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Climate change impacts on seabirds and marine mammals: the importance of study duration, thermal tolerance and generation time

Cite this dataset

Orgeret, Florian et al. (2021). Climate change impacts on seabirds and marine mammals: the importance of study duration, thermal tolerance and generation time [Dataset]. Dryad.


Understanding climate change impacts on top predators is fundamental to marine biodiversity conservation, due to their increasingly threatened populations and their importance in marine ecosystems. We conducted a systematic review of the effects of climate change (prolonged, directional change) and climate variability on seabirds and marine mammals. We extracted data from 484 studies (4808 published studies were reviewed), comprising 2215 observations on demography, phenology, distribution, diet, behaviour, body condition and physiology. The likelihood of concluding that climate change had an impact increased with study duration. However, the temporal thresholds for the effects of climate change to be discernible varied from 10 to 29 years depending on the species, the biological response and the oceanic study region. Species with narrow thermal ranges and relatively long generation times were more often reported to be affected by climate change. This provides an important framework for future assessments, with guidance on response- and region-specific temporal dimensions that need to be considered when reporting effects of climate change. Lastly, we found that tropical regions and non-breeding life stages were poorly covered in the literature, a concern that should be addressed to enable a better understanding of the vulnerability of marine predators to climate change.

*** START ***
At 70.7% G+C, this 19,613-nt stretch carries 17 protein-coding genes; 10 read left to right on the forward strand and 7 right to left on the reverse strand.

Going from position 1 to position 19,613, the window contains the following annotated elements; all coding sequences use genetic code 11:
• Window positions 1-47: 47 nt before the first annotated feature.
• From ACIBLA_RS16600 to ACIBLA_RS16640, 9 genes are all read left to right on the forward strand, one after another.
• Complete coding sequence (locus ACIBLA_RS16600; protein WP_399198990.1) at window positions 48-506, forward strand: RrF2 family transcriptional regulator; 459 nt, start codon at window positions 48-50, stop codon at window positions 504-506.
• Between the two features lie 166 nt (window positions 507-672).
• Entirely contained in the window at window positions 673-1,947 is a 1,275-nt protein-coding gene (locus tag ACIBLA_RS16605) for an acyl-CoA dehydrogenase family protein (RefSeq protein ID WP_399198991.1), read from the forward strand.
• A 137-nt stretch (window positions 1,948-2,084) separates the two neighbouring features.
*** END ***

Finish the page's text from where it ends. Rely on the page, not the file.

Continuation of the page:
To summarize, an article had to meet the following criteria for inclusion: (i) include a clear statement that the study objectives were to investigate the potential effects of climate, (ii) report on original data analyses (i.e. reviews were not included), (iii) include analyses on quantitative relationships between a climate variable and a response variable (usually conducted by correlation), and (iv) provide explicit comparisons of changes in response variables in relation to climate through time. In the case of studies with duplicate datasets and updated analyses, we selected only one study with the longest time series, typically the most recent publication. An observation was defined as a biological response variable (demographic parameter, phenology, distribution, behaviour, diet, condition or physiological variable) and a climatic variable (e.g. Sea Surface Temperature (SST) but also including global indices such as Southern Annular Mode or Pacific Decadal Oscillation (PDO), see detailed protocol in Supporting Information sections 4 & 5).

Usage notes

See Readme.txt in the data.